Not one of us was equipped to deal with this year. And anyone who claims to have waded fearlessly into the challenges of 2009 is a true advertising professional. And not pure bred human being. Trepidation was standard supply at most conference rooms, and almost every annual plan was pruned, and re-pruned to several notches lower than the previous year. After all, the financial slowdown was upon us, snapping at all our posteriors with giant invisible teeth. And there was no place to run and hide.
In our business, getting ready for a bad year would mean a couple of things. Among them, the searing number one priority on the CEOs agenda is to sack those who didnt have a broad enough shoulder at the wheel. That was also a move thatd have a quick double-edged effect on his plan. The agency numbers would look leaner, and the hapless rest would work swiftly ever harder to keep their relevance brighter and therefore live longer.
These were tough times, and tough times inspire us to bring out our survival spirit, and laterally at that. Full marks for splendidly thinking out of the box. The next plan on the agency CEOs agenda was to fight his way through the apprehension and the darkness. This possibly included plans to goad the hordes to go out on a no-holds barred conquest of new business.
For many clients who thought their existing agencies didnt bring enough thinkers to the meetings, this was manna from everywhere. Different thoughts, brave thoughts, and free thoughts. There was literally no agency that wasnt extra eager to thankfully respond to a new business scent. In fact, the business of calling for pitches seems to have found favour with more clients than normal. Most of them were quiet invites.
Across 2009, more than harvesting from new business, the big boys at our offices also had ideas on their agenda to make business grow organically. Most account leaders were responsible to seed, plant and fertilize existing clients with new communication ventures. With their performance bonus for the year intrinsically linked to the success of these projects.
Surely, red lights would started flashing the moment the over enthusiastic and sprightly account director made that call to tell the client how excited he was to go across and chew a great new thought together. And I bet the moment he walked in, he would have put the already wary confectionary client on a triple dose of caution. I can also be more or less sure that even the boldest client would have seen right through the agencys sudden chivalrous attempt, and at many times shallow, to present a completely wayward initiative.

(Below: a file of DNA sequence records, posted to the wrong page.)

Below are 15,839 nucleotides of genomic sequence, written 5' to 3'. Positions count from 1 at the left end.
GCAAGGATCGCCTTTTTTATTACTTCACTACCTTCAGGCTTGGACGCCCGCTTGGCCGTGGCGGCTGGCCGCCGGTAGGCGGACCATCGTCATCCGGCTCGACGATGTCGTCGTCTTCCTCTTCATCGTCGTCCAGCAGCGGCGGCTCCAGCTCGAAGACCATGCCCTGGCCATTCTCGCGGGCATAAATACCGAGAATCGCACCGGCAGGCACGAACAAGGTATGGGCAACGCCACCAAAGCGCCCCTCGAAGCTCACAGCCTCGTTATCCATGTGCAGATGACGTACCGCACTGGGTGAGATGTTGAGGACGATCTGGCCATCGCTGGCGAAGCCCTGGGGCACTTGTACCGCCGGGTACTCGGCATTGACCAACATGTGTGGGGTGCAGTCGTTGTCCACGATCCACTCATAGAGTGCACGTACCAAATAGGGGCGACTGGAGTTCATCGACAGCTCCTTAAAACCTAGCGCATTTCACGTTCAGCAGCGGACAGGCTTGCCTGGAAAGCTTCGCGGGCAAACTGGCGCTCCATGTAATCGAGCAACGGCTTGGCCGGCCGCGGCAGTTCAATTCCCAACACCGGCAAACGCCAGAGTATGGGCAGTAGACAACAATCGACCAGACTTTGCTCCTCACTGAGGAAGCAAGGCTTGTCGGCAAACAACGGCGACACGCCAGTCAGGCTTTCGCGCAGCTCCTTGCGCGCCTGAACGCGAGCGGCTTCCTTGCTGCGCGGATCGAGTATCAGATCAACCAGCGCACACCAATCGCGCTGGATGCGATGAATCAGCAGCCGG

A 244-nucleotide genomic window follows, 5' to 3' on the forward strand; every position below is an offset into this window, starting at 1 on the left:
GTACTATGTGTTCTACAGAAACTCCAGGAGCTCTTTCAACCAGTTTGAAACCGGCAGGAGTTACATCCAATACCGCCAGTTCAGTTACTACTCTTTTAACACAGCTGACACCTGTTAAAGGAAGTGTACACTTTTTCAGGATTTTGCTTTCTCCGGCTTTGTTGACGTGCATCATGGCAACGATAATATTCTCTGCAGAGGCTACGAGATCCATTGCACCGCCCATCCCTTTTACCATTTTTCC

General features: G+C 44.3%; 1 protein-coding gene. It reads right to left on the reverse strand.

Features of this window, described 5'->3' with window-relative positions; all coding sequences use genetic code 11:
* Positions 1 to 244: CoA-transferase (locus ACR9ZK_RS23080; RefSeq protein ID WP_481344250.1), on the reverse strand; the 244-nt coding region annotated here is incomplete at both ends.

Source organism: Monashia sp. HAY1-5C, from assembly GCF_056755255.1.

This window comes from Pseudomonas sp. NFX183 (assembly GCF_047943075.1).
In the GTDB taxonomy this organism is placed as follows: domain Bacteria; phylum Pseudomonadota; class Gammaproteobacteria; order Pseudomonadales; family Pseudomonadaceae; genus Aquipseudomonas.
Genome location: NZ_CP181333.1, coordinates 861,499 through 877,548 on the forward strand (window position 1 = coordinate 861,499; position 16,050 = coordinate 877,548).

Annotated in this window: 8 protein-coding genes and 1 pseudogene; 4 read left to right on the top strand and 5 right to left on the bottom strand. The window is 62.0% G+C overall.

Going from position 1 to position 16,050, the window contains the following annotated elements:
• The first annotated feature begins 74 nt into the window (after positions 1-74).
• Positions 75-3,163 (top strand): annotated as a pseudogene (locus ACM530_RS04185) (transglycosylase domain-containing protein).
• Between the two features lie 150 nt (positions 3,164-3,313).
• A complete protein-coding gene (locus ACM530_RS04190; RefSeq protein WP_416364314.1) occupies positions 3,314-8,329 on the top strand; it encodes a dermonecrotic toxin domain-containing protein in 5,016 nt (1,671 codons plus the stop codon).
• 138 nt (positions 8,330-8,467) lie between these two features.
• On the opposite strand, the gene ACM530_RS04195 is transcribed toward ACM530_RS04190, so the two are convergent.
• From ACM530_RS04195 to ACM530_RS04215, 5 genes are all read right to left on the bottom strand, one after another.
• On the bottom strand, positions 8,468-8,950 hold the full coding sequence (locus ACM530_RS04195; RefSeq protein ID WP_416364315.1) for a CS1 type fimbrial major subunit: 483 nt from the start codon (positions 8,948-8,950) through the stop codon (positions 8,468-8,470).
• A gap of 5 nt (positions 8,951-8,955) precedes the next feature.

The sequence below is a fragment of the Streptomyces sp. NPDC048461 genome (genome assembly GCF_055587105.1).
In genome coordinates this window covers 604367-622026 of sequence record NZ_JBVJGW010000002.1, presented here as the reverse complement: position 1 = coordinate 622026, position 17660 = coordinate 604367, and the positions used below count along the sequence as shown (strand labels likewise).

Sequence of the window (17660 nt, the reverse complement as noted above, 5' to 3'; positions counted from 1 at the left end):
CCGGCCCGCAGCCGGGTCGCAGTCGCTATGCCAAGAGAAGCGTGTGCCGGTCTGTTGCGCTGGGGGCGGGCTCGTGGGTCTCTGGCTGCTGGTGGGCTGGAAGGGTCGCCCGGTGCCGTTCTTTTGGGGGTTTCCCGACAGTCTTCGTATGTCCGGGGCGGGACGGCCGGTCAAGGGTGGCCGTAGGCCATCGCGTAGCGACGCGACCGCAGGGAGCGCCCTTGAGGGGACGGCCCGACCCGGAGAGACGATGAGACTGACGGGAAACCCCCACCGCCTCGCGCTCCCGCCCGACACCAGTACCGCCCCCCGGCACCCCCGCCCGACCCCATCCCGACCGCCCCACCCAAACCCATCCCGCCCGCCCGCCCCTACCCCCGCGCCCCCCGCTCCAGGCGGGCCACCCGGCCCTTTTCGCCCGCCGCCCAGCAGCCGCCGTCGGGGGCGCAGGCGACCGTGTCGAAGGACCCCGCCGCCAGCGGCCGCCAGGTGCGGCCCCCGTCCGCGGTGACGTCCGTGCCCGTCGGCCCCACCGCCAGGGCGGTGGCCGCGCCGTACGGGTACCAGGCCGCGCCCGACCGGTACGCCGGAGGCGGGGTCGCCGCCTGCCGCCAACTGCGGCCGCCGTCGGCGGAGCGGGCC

I mean when you consider the agencys sudden discovery of a completely new target audience that lived between the owners of cows and owners of goats, even the most cash rich client would resist reaching for spare change. Jokes aside, as an industry we allowed ourselves to climb different lows this year. We succumbed to ridiculous frugality time and again. So much so that many senior people moved industries, moved loyalties, moved cities. And these are losses that will come back haunt us. There were also many senior creative people, genuine talent, who decided to move shop and begin their own little ventures.
Most of our CFOs led a bull charge on indulgent spending. There were certainly less workshops, less team bonding games, less seminars, less hires, and of course less people traveling to Cannes and even GoaFest. Despite the year being such a wonderful thing for all of us Indians, global efficiencies were employed gainfully to clip participation and even entries. In all this blood and gore, did the industry balk and keel under Did we keep our ideas locked up and play fetch for clients
Well, some of us did walk the line, fetched big time, and delivered safe advertising. The fact that a pretty well insulated India took care of itself in the long and horrid wake of the worlds gigantic financial shakeouts, provided necessary succour for them to beam a little more towards the end of the year. But I think many brands and many agencies misread Indias robust and solid domestic market, and completely missed a great opportunity to build equity. Yet some others, driven by a thinking that recession was the last reason to be invisible and the first resort of the meek, took advantage of the collective doubt of the industry, and lashed out some of boldest work we have ever see in this country.
From a creative point, I think this years global recession allowed many of us to work with international production houses, directors, and post houses. The rupee was mightier than ever this year.
I cannot end this piece without paying tribute to one game changer that this industry and this country experienced. Vodafones Zoozoo campaign. I dont think any other campaign redeemed our collective talent more than that campaign in a year of skepticism, and I doubt if there will be another campaign that will steal as much thunder as it did.
May those two zeros in 2009 merrily remind us of those fabulous eggheads, and of the fiery dragon that threatened to fry all of us, but went away hungry. Good riddance!
The writer is national creative director, Cheil Communications